During the referendum campaign the Environmental Audit Committee, which I chair, conducted an inquiry which concluded that membership of the EU has been overwhelmingly positive for the UK’s environment. The EU shapes an estimated 80% of our national environmental laws, and few areas of Government policy will be more affected by the referendum result. Theresa May’s Government must ensure that leaving the EU does not mean going back to the days when Britain was the ‘dirty man’ of Europe.
When they appeared in front of my committee, neither DExEU Minister Robin Walker nor Defra Minister Therese Coffey could offer any reassurance that EU environmental protections or funding for agri-environment schemes would be maintained when we leave. And they had no details about the process of leaving or the shape of our future relationship with Europe.
Over the summer we published a report calling on the Government to ban microbeads. These tiny pieces of plastic, found in many household products, are polluting our seas and entering the foodchain. If you’ve eaten 6 oysters, you’ll have eaten 50 microplastic particles. A week after our report was published, the Government accepted our recommendation, which may be a new world record for select committees. Of course, fish and seabirds do not care where the plastic they are eating comes from, so it’s vital the ban covers all solid plastic in all down the drain products.
Our recent report on Department for Transport’s environmental record found lacklustre progress on tackling transport emissions, which are now the biggest single source of greenhouse gas emissions. To meet our climate change targets at the lowest cost to the public, we need two thirds of all new cars to be ultra-low emissions vehicles by 2030. We have no confidence the Government will meet this target.
We also heard that 38 of 43 air quality zones have illegally high levels of NOx, a pollutant which causes respiratory diseases. The Government’s plan to deal with this problem will only bring levels within legal limits by 2020, ten years behind schedule. More support for cleaner cars would reduce air pollution, and give manufacturers like Nissan, Toyota, LTI and Honda a reason to choose their UK assembly plants to make their latest, cleanest, models. This is particularly important given the uncertainty that has followed the EU referendum result.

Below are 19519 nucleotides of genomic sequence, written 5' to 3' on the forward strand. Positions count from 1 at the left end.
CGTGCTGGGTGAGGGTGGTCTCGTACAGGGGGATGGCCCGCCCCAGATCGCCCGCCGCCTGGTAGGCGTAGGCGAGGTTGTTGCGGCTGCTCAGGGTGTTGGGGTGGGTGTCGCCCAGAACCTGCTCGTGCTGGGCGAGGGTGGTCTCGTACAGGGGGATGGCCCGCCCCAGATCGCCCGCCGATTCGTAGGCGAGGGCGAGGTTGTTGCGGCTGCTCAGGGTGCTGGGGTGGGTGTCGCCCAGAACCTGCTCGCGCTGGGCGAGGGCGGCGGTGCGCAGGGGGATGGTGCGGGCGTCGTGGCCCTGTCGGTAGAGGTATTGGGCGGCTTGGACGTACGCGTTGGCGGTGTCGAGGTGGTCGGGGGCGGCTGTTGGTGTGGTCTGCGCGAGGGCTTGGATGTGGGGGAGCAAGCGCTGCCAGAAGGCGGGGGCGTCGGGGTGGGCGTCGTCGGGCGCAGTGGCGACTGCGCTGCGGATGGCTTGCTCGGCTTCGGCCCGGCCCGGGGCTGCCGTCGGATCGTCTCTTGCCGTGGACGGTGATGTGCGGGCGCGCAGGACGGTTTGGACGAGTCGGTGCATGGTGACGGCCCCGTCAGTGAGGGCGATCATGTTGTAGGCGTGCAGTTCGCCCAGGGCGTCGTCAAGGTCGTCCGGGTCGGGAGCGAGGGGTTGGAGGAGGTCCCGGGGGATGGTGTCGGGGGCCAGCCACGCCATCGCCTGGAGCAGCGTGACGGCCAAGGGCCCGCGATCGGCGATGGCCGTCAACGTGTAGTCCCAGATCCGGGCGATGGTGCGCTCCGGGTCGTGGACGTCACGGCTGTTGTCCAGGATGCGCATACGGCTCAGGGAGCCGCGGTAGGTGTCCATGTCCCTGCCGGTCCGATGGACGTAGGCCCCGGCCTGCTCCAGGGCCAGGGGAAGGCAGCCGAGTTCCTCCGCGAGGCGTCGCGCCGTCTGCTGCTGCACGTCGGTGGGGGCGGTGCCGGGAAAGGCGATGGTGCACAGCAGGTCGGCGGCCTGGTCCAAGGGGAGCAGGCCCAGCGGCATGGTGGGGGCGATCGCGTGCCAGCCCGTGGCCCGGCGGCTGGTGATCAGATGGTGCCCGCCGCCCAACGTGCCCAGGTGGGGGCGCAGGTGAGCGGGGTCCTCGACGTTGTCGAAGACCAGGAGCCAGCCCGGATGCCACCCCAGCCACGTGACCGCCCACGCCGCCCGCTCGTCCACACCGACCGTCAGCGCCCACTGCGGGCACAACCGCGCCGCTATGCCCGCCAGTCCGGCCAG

Looking ahead, our report on the Treasury’s environmental record will be published before this year’s Autumn Statement. So far we’ve heard that the decision to cancel the Carbon Capture and Storage competition in last year’s spending review will make it £30 billion more expensive to meet our long-term climate change targets. We also received evidence that a whole host of Treasury decisions, such as cancelling the zero carbon standard for new homes and withdrawing the PFI incentive for recycling projects have damaged investor confidence in the sustainability sectors.
This autumn we will begin a new inquiry into how the UK can implement the UN’s new Sustainable Development Goals. It will look at how eradicating poverty, ending discrimination against women and girls, reducing inequality and building a more sustainable economy can be achieved here in the UK. With key EU social and environmental protections in doubt, international agreements and frameworks such as the Sustainable Development Goals will become important in tracking success – or failure – in these areas.